Criminal background check litigation on the rise: What employers need to know

Criminal background check litigation on the rise: What employers need to know

Excerpted from a Hunton Andrews Kurth LLP blog by Robert T. Quackenboss, Kevin J. White and Eileen Henderson

Despite predictions to the contrary, class action litigation over criminal background checks in the hiring process has continued to climb. In 2020, plaintiffs filed over 5,000 claims related to the Fair Credit Reporting Act (FCRA), a 10-year high.

This article discusses important developing FCRA trends employers should be aware of, recommendations on how to ensure FCRA compliance, and reminds employers that although FCRA claims are on the rise, they must also ensure their background check policies comply with Title VII.

The Nature of FCRA Claims and Extent of Exposure
The FCRA governs the delivery and use of criminal background reports in the hiring process by employers and the vendors that furnish these reports. The most frequent claims against employers involve the alleged failure to provide adequate notice to an applicant that a background check will be run, and the alleged failure to provide additional notices in advance of making an adverse action decision, such as denial of a job offer, based on the report.

FCRA non-compliance can result in hefty damages. A recent survey of nearly 150 FCRA class action lawsuits showed that employers have paid more than $150 million in the last 10 years to settle litigation claims for alleged FCRA violations.

Some New FCRA Litigation Trends and Defenses
Several new trends, arguments, and defenses have emerged in FCRA litigation in the past several years.

Double Dipping
Plaintiffs increasingly seek to “double dip” in FCRA damages by pleading two separate causes of action for a single violation. Specifically, plaintiffs will assert that an inadequate disclosure (claim 1) renders invalid an applicant’s written authorization to conduct the background check (claim 2). However, the FCRA does not expressly recognize these as two separate claims, and attempts to bifurcate a single cause of action should be the subject of express defenses and early motion practice to strike or dismiss the duplicative claim.

Summary of Rights Claims
Similarly, plaintiffs will assert that an employer’s failure to send applicants a copy of the summary of rights under the FCRA along with their pre-adverse action notice, is an independent violation of the Act. At least for matters pending in federal court, there is emerging law suggesting that a plaintiff does not have standing to make such an assertion where the plaintiff subsequently learned what their FCRA rights are.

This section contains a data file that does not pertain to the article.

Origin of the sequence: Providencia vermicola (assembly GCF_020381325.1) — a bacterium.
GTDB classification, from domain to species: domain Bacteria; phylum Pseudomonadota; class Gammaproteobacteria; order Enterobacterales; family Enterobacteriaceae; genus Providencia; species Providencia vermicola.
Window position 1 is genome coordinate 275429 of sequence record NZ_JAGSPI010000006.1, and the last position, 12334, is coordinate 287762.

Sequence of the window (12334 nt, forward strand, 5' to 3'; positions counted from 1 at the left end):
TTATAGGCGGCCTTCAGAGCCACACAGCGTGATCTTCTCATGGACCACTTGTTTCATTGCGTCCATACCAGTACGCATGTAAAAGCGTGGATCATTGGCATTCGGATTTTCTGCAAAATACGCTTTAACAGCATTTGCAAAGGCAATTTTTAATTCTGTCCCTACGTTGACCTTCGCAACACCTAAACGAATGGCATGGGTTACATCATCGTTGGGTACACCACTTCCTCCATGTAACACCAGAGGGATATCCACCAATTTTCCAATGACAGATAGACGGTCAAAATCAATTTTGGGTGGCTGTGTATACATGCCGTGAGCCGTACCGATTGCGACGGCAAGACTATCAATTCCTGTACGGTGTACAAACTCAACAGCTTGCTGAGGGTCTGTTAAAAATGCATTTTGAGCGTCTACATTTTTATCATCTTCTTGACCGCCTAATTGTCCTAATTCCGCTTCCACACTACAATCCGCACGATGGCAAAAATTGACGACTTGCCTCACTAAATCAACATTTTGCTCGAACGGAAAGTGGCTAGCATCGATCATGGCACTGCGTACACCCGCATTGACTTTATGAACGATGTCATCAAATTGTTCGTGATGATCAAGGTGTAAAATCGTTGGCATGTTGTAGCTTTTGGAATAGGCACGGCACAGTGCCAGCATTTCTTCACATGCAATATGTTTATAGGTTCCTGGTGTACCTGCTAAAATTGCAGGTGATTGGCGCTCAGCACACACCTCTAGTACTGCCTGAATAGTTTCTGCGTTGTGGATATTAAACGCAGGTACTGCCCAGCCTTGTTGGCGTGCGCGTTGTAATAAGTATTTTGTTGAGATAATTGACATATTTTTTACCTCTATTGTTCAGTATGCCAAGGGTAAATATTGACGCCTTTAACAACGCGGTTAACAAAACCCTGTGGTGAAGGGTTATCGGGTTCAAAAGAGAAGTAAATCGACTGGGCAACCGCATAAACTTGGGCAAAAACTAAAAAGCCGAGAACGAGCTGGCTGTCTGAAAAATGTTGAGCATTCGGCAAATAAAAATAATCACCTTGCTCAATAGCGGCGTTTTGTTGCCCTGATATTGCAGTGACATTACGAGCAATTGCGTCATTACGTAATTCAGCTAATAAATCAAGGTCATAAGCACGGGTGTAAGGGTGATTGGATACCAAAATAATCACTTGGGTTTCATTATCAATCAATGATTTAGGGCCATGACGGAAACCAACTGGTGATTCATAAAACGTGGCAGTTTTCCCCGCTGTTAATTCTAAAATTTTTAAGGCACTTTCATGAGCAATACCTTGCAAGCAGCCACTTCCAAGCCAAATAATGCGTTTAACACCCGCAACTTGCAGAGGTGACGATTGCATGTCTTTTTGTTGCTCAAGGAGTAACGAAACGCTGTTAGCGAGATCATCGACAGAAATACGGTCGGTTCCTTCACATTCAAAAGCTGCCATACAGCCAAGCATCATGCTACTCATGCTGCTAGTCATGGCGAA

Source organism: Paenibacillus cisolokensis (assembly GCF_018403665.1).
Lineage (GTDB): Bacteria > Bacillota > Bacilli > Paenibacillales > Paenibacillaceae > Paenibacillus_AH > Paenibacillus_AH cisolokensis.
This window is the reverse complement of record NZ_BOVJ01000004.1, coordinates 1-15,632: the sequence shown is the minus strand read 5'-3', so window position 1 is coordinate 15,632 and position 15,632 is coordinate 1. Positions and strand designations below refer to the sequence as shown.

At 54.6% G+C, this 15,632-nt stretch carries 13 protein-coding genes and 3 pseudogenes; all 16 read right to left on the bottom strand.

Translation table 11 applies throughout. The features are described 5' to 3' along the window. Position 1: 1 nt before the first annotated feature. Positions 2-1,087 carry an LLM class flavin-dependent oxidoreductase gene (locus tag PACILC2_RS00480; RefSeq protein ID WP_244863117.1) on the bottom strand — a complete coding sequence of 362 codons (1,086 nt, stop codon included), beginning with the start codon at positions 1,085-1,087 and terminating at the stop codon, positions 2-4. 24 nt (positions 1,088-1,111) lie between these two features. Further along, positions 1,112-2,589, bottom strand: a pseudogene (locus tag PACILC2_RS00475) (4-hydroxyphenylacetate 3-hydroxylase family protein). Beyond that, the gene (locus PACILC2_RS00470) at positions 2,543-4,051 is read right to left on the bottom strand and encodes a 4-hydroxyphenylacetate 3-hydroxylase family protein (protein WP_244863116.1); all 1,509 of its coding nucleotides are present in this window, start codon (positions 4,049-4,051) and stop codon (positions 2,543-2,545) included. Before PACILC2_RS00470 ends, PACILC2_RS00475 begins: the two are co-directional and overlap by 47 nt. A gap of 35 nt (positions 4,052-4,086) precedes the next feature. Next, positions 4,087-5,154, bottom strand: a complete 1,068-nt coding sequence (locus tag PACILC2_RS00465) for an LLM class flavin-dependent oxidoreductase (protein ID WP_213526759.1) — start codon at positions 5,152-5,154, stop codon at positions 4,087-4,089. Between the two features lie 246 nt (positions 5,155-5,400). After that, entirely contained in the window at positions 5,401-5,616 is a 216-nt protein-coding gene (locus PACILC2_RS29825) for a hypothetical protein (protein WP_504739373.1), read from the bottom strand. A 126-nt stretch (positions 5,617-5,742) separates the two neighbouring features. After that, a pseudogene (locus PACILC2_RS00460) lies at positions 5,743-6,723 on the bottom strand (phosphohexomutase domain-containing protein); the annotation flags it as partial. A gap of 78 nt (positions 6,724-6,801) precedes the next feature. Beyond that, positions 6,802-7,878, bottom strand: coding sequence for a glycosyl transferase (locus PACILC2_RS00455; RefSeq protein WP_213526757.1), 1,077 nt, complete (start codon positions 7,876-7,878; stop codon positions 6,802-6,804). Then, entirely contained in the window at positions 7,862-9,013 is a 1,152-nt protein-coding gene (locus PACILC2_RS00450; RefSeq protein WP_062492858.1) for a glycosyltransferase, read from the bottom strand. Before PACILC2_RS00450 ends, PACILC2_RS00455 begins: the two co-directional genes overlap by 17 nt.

Compliance Certification
An increasing number of FCRA lawsuits are being filed asserting merely that a consumer reporting agency vendor failed to obtain a certification of compliance from the employer, verifying that the background check would be only for lawful purposes, as required by Section 1681e of the FCRA. Although these claims may only be asserted against the vendor, plaintiffs in such a case may also seek discovery regarding the employer’s general compliance with the FCRA, which might expose that employer to a direct claim for its own noncompliance.

Disclosure Forms
Plaintiffs have also begun filing suits alleging that including language regarding “investigative consumer reports” in a regular consumer report disclosure violates the FCRA’s stand-alone requirement for consumer report disclosures. The law is unsettled on this, and some defense theories have prevailed. In March 2020, in Walker v. Fred Meyer Inc., the U.S. Court of Appeals for the Ninth Circuit held that a consumer report disclosure form could include information about investigative reports without violating the FCRA, so long as “the information about investigative reports is limited to disclosing that such reports may be obtained for employment purposes, and providing a very brief description of what that means.”

Class Standing
In a case decided June 25, 2021 by the Supreme Court of the United States, TransUnion LLC v. Ramirez, the Court held that all class members of an FCRA class action lawsuit must have suffered a concrete harm in order to collect individual damages. Although the impact of this case remains to be seen, it may reduce the size of future class action lawsuits.

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